- ACM Journal on Emerging Technologies in Computing Systems (JETC)
- accepted for publication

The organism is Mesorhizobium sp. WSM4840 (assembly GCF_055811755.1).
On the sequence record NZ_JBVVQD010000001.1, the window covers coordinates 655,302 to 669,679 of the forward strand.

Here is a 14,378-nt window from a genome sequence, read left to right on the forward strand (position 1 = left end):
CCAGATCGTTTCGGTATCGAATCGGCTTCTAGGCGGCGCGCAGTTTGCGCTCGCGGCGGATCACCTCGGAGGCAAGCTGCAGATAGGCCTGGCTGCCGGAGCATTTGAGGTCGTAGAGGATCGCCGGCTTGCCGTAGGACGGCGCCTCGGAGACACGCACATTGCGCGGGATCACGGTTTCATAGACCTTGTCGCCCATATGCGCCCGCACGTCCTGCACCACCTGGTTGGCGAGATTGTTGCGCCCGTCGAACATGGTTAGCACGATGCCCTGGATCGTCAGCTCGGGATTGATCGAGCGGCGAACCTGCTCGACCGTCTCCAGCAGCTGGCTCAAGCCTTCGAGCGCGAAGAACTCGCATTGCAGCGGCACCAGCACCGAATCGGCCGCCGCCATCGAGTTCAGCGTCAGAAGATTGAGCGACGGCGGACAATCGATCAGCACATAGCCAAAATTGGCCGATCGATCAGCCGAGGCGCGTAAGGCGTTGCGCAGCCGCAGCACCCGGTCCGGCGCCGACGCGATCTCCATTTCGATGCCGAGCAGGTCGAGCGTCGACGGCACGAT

Logic locking is a prominent technique to protect the integrity of hardware designs throughout the integrated circuit design and fabrication flow. However, in recent years, the security of locking schemes has been thoroughly challenged by the introduction of various deobfuscation attacks. As in most research branches, deep learning is being introduced in the domain of logic locking as well. Therefore, in this paper we present SnapShot: a novel attack on logic locking that is the first of its kind to utilize artificial neural networks to directly predict a key bit value from a locked synthesized gate-level netlist without using a golden reference. Hereby, the attack uses a simpler yet more flexible learning model compared to existing work. Two different approaches are evaluated. The first approach is based on a simple feedforward fully connected neural network. The second approach utilizes genetic algorithms to evolve more complex convolutional neural network architectures specialized for the given task. The attack flow offers a generic and customizable framework for attacking locking schemes using machine learning techniques. We perform an extensive evaluation of SnapShot for two realistic attack scenarios, comprising both reference combinational and sequential benchmark circuits as well as silicon-proven RISC-V core modules. The evaluation results show that SnapShot achieves an average key prediction accuracy of 82.60% for the selected attack scenario, with a significant performance increase of 10.49 percentage points compared to the state of the art. Moreover, SnapShot outperforms the existing technique on all evaluated benchmarks. The results indicate that the security foundation of common logic locking schemes is build on questionable assumptions. Based on the lessons learned, we discuss the vulnerabilities and potentials of logic locking uncovered by SnapShot. The conclusions offer insights into the challenges of designing future logic locking schemes that are resilient to machine learning attacks.